There is nothing special about the US question and we can make another exception. All it would take is a clear demonstration of the problem and how the question would solve that problem. As it stands now we do not get a lot of UK admissions questions. This means that there may not be a problem to be solved.

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I don't know about the UK system, but as I gather from the comments below your question, there might not be a sufficiently uniform admission process there, and there may be not specific advice that can be given for weak students.

For instance, if you asked the same question about my country (Italy), I'd have voted to close too, because there are probably as many different admission processes as universities, and the criteria may even change year after year (the admission process for me 20 years ago was completely different from the current one in the same university, and we changed the process at least another couple of times). And I wouldn't have any specific advice to give to a weak student before the application, it would be too late to do anything.

  • you have to understand that UK is world leader in producing research papers only second to the USA. Also, because of its past empire, it has a large follower, probably larger than the USA in terms of population. – user84565 Aug 29 '18 at 17:34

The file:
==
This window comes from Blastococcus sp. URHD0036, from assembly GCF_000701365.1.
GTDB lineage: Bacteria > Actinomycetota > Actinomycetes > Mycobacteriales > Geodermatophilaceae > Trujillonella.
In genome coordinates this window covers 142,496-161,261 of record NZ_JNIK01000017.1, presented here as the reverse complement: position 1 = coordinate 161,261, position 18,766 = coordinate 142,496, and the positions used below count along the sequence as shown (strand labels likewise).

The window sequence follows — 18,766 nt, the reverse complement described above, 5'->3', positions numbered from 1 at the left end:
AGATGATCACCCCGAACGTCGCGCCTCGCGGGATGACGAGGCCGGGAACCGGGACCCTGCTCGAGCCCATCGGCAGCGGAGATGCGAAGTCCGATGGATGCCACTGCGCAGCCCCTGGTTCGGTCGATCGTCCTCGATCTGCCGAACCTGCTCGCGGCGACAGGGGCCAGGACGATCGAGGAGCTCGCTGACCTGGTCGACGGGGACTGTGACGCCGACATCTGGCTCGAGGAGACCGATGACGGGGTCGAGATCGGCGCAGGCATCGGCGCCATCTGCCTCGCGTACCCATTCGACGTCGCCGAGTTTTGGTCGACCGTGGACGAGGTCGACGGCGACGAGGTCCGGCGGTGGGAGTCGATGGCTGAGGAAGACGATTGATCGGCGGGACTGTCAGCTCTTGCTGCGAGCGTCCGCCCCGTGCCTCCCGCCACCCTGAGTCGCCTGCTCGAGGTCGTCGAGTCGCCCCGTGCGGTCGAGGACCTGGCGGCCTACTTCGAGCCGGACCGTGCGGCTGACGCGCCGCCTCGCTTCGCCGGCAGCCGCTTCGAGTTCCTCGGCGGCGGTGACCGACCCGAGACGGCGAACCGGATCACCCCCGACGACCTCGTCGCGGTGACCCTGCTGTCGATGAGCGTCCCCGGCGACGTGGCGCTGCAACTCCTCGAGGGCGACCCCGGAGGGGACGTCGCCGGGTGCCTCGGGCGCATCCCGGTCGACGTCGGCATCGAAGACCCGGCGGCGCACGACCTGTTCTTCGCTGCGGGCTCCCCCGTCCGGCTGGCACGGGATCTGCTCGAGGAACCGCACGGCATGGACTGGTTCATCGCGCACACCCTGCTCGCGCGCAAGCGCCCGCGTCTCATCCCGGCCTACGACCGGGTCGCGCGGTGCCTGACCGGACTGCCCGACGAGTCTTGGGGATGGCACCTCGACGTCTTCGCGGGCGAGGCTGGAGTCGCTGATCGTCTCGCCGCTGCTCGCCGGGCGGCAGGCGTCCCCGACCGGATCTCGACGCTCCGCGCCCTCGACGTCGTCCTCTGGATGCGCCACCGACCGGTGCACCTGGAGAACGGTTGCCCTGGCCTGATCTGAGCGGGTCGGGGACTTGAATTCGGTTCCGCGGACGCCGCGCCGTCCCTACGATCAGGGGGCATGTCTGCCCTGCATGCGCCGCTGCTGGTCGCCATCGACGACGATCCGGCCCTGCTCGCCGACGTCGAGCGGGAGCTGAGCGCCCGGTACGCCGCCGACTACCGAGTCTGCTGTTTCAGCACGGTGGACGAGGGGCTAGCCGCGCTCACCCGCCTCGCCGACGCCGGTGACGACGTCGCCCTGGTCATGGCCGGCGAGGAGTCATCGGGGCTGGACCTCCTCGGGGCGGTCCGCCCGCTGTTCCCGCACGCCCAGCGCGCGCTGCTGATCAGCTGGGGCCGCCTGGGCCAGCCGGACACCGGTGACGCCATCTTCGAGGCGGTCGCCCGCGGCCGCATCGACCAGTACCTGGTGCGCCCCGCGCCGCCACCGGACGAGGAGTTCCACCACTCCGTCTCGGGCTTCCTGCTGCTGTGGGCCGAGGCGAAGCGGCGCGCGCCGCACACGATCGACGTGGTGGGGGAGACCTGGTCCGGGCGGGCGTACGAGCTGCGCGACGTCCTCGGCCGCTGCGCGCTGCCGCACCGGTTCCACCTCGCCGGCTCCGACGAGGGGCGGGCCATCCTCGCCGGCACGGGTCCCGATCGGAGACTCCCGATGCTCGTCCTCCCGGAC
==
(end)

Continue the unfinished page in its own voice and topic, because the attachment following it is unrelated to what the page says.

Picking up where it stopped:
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    @yahoo.com I understand that, but that has nothing to do with the admission process and doesn't change the fact that there may be not a sufficiently uniform admission process around the country. – Massimo Ortolano Aug 29 '18 at 17:36
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    @yahoo.com Nitpicking: no, the UK is not "world leader in producing research papers only second to the USA". China is second. (Other charts compiled with different criteria seem to confirm.) – Federico Poloni Sep 3 '18 at 9:09
  • @FedericoPoloni, Okay. My bad! Corrected in the main question. – user84565 Sep 3 '18 at 9:20
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It's called American exceptionalism.

  • This doesn't seem to add value and makes no argument that links the referenced question with this idea (which I'm presuming is your opinion). – SecretAgentMan Sep 6 '18 at 16:55